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Austin Chronicle The Real Sound

By Jim Caligiuri

APRIL 27, 1998:  It's the Tuesday night after South by Southwest '98 and one would think that following the music industry's premier music festival, Austin would be staying home and recovering. Not at Jovita's on South First, they aren't - the place is packed, folks enjoying the new outdoor patio stage, tasty Mexican food, smooth margaritas, and the music provided by Don Walser and His Pure Texas Band. After all, it is Tuesday and Walser's been playing the same joint on the same night on a weekly basis for years. Midway through the set, Walser calls up a couple of members of the Austin Lounge Lizards, who happen to be in the audience enjoying themselves, and the resulting couple of songs are an utterly Austin moment. Walser revels in it, enjoying the Lizards' good-natured wackiness as much as, if not more than, the crowd. That's his nature, of course; for most of his 63 years, Walser's been nothing but a sweet man with a heart of gold, who loves his life and returns the love he gets in triplicate.

Next Tuesday the affection will surely grow as Walser releases his latest and long-awaited album, Down at the Sky-Vue Drive-In, which the local legend is genuinely excited about when he talks about it a couple of weeks later before another Jovita's Tuesday night.

"I think it's the best thing I've put out so far," says Walser, lighting up with his charismatic grin. "I picked Ray Benson as producer again, because in Austin he's the only one that knows more about the music than I do. He knows the instrumentation that they used back in the Forties and Fifties and that's a vital thing when you start making my kind of record. You know my kind of music has a lot of music in it. Nowadays they just play chords and riffs, the country people do, and they get to where they can't really play.

"What I would like to show people is what the old music sounded like when you went to a show," explains Walser. "They couldn't capture that on record in the old days. I'm trying to put the real sound back into it, using the same instrumentation and all, but having that good, separated sound."

photograph by John Carrico

To say he and Benson have accomplished this may well be an understatement. Down at the Sky-Vue Drive-In is a marvelous collection of tunes from some of the best songwriters of the 20th century. Besides the couple that Walser himself wrote, it features songs from Irving Berlin, Jimmie Rodgers, Cindy Walker, and the Louvin Brothers among others, performed in Walser's style of traditional country music, a finely tuned blend of Western swing and honky-tonk that features his sweet vocals and trademark yodel.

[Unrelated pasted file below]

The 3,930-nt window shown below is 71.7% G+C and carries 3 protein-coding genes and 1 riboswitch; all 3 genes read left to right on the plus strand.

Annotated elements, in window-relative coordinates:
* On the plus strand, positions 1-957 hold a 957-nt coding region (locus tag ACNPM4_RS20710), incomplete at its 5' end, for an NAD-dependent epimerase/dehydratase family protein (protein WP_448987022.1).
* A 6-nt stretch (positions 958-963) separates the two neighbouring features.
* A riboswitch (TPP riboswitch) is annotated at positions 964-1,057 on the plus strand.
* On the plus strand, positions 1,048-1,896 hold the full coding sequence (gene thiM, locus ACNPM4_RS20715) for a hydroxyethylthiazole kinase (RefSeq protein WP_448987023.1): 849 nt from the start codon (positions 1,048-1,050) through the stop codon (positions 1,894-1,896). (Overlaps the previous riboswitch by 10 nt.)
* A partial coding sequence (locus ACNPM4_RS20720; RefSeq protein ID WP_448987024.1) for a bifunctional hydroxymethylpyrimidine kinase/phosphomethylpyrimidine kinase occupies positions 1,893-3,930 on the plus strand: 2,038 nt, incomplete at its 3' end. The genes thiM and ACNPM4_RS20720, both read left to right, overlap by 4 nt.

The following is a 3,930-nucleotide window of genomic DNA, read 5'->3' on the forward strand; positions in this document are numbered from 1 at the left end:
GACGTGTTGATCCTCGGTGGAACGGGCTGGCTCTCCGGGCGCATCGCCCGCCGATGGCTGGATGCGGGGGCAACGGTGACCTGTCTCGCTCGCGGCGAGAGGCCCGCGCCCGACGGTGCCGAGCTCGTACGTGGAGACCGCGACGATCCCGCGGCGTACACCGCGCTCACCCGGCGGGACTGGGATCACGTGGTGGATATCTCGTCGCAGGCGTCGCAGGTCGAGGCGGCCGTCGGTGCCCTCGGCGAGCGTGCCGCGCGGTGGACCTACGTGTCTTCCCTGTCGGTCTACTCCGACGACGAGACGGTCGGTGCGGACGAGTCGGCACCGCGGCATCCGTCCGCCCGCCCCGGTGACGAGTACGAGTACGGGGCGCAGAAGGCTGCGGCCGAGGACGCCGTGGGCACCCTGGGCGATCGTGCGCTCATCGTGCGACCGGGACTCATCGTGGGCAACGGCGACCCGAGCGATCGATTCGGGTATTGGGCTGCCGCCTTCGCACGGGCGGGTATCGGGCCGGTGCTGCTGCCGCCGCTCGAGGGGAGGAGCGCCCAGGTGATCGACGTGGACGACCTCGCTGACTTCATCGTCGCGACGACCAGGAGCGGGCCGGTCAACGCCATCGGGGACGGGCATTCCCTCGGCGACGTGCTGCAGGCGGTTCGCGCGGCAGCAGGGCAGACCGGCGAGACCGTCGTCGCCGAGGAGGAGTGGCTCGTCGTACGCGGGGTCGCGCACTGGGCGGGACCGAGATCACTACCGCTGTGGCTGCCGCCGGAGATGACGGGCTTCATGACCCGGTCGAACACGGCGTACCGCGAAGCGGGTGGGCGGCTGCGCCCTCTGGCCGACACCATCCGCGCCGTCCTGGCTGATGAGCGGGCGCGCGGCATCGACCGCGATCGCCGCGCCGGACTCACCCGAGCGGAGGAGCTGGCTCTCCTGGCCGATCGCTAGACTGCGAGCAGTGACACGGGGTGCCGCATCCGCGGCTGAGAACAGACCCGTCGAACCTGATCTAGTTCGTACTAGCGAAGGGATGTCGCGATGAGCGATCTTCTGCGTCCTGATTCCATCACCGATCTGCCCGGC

"I picked most of the songs this time," says Walser. "Seymour Stein [president of his new label, Sire Records] sent a big list of songs that he thought would be nice to hear on the record and I picked two off of that. The rest are songs I've been singing for years. They're what I call 'Stickers'; they stick in your mind and they don't go away. I always try to put a couple of my own on a record, but those are old tried and true records that were number one in their day."

The biggest difference with this album as opposed to his other three releases on Watermelon (The Archive Series, Vols. 1 &2, Rolling Stone From Texas, and Texas Top-Hand) is the label. Walser decided to stay on the small, Austin-based indie because of its recent partnership with Stein's Sire imprint.

"There was a bidding war between Sire and Sony," explains Walser, "and the reason I wanted to sign with Sire is because of Seymour and all that he's done. No matter what they give you up front, they're gonna take it out of your hide on the back end anyway."

Walser lets out a big chuckle.

"He's a music fan, all kinds of music. We were together in New York City having lunch together and we started singing some old country songs and he knew some of them better than I did. He told me I could sing the phone book, and I told him I didn't believe it would sell."

He has an even bigger laugh, then speaks his mind in one big breath.

"The biggest complaint I have is that on a weekly basis and sometimes on a daily basis we get a call from someone who can't find my records. It makes me feel bad that it's not out there good enough for them to find. I'm hoping with Sire under the Warner Bros. umbrella that they'll have a distribution system. You can't sell records if they can't find it."

While Down at the Sky-Vue Drive-In looks like Walser's big break - his best album on a big label with good distribution - there are still plenty of obstacles between Walser and nationwide name recognition on the level that he enjoys here in Austin.

"If this record don't make me," says Walser sincerely, "I don't know if I got one in me that will. Because I'm not gonna change nothing. I was forced to play rock & roll in the Fifties, but that's not what I really want to do. I really feel like it won't sell big, unless we can get radio play on the Top 40 country stations and that's not apt to happen.

"I went to Nashville once and they told me, 'This is beautiful stuff you have here, but we haven't done it in 20 years.' I told them that 20 years from now I'd be making the same music. The only drawback to making this kind of music is how will you get it heard? The Americana stations will play it, the college radio stations will play it, the public radio stations will play it, but mainstream radio won't touch it. How does the country music fan know they won't like it if they never get to hear it?"

That, of course, is a common complaint from those in the alternative country crowd, even if Walser's music is more country than alternative. Not that he doesn't try. Surely one of the high points of the new disc, and one that's sure to be thoroughly discussed for its unique pairing, is Walser's collaboration with the world-renowned Kronos Quartet on Oscar Hammerstein's "Rose Marie."